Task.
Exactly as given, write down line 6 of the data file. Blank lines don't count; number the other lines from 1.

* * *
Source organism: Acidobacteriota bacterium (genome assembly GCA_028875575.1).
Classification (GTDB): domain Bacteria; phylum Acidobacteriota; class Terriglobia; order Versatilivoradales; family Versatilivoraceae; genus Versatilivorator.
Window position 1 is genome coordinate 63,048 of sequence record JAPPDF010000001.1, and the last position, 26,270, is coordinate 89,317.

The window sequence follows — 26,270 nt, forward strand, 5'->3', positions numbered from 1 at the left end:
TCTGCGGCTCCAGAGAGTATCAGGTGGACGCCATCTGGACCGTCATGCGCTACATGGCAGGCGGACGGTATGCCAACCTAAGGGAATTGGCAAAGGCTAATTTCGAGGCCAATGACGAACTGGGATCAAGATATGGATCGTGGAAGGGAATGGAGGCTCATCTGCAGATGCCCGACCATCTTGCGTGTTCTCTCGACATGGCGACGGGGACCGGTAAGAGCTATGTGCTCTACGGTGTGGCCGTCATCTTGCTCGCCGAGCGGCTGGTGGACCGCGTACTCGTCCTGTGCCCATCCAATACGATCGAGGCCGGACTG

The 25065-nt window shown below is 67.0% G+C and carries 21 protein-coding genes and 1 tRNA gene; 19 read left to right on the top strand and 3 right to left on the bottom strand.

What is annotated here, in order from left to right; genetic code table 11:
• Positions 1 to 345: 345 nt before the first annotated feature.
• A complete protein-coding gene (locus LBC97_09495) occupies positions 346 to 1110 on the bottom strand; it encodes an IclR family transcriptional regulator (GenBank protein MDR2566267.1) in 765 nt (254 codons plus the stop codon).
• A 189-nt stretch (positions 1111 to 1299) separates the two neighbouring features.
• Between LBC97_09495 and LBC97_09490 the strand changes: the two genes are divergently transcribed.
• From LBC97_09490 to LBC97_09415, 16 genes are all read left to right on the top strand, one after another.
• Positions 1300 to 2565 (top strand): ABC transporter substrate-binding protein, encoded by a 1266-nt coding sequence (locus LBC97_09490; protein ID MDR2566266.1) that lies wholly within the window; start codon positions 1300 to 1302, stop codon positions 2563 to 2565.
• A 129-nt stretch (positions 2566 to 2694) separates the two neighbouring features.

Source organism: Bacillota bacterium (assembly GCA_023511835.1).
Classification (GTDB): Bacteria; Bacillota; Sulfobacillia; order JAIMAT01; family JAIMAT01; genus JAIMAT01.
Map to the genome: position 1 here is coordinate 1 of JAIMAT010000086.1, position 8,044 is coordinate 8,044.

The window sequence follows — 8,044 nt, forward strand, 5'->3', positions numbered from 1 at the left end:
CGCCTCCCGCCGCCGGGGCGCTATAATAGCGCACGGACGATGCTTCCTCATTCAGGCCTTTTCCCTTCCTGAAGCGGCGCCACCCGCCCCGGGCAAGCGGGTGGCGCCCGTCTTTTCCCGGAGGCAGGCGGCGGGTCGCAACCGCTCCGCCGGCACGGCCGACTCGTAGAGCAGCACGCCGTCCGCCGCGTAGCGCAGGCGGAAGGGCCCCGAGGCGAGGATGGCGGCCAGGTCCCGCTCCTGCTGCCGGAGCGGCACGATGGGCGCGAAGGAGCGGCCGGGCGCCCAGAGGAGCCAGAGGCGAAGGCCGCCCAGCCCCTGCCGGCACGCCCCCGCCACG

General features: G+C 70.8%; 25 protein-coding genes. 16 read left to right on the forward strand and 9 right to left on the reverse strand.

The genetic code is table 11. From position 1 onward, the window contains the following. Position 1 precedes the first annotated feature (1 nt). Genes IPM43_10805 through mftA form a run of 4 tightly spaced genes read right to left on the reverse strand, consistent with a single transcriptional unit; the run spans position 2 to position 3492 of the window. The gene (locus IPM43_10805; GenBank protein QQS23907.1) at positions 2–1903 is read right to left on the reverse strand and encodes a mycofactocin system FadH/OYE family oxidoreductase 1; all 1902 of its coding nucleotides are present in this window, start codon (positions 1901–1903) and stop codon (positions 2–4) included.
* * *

The 25065-nt window shown below is 67.0% G+C and carries 21 protein-coding genes and 1 tRNA gene; 19 read left to right on the top strand and 3 right to left on the bottom strand.